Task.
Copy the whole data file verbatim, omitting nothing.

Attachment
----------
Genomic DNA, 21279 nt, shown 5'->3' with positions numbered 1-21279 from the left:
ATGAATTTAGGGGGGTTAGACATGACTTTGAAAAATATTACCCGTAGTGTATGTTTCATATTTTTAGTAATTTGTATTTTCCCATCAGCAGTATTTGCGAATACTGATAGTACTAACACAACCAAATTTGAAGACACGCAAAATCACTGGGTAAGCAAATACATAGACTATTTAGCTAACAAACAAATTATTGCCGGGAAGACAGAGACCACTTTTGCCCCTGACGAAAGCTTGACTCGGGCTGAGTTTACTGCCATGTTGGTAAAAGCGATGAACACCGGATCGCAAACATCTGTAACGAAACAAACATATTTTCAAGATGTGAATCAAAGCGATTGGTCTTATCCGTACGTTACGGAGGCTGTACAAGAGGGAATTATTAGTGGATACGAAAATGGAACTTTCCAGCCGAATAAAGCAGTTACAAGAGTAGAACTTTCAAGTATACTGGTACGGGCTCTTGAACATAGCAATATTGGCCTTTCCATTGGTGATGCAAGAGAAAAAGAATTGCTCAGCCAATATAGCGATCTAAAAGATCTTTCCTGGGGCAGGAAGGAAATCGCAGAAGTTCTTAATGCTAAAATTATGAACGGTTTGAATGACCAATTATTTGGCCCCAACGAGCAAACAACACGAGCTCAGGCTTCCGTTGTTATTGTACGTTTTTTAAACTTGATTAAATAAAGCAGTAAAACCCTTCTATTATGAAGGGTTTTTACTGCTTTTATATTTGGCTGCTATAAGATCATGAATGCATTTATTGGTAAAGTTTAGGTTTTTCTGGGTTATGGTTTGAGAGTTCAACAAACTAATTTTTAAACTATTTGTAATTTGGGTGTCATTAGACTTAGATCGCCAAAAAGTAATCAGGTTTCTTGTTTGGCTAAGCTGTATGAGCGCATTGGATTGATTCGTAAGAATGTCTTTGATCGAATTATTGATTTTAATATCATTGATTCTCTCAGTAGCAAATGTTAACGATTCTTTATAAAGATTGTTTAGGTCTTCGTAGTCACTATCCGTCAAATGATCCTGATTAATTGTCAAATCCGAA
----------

Genomic DNA, 21279 nt, shown 5'->3' with positions numbered 1-21279 from the left:
ATGAATTTAGGGGGGTTAGACATGACTTTGAAAAATATTACCCGTAGTGTATGTTTCATATTTTTAGTAATTTGTATTTTCCCATCAGCAGTATTTGCGAATACTGATAGTACTAACACAACCAAATTTGAAGACACGCAAAATCACTGGGTAAGCAAATACATAGACTATTTAGCTAACAAACAAATTATTGCCGGGAAGACAGAGACCACTTTTGCCCCTGACGAAAGCTTGACTCGGGCTGAGTTTACTGCCATGTTGGTAAAAGCGATGAACACCGGATCGCAAACATCTGTAACGAAACAAACATATTTTCAAGATGTGAATCAAAGCGATTGGTCTTATCCGTACGTTACGGAGGCTGTACAAGAGGGAATTATTAGTGGATACGAAAATGGAACTTTCCAGCCGAATAAAGCAGTTACAAGAGTAGAACTTTCAAGTATACTGGTACGGGCTCTTGAACATAGCAATATTGGCCTTTCCATTGGTGATGCAAGAGAAAAAGAATTGCTCAGCCAATATAGCGATCTAAAAGATCTTTCCTGGGGCAGGAAGGAAATCGCAGAAGTTCTTAATGCTAAAATTATGAACGGTTTGAATGACCAATTATTTGGCCCCAACGAGCAAACAACACGAGCTCAGGCTTCCGTTGTTATTGTACGTTTTTTAAACTTGATTAAATAAAGCAGTAAAACCCTTCTATTATGAAGGGTTTTTACTGCTTTTATATTTGGCTGCTATAAGATCATGAATGCATTTATTGGTAAAGTTTAGGTTTTTCTGGGTTATGGTTTGAGAGTTCAACAAACTAATTTTTAAACTATTTGTAATTTGGGTGTCATTAGACTTAGATCGCCAAAAAGTAATCAGGTTTCTTGTTTGGCTAAGCTGTATGAGCGCATTGGATTGATTCGTAAGAATGTCTTTGATCGAATTATTGATTTTAATATCATTGATTCTCTCAGTAGCAAATGTTAACGATTCTTTATAAAGATTGTTTAGGTCTTCGTAGTCACTATCCGTCAAATGATCCTGATTAATTGTCAAATCCGAA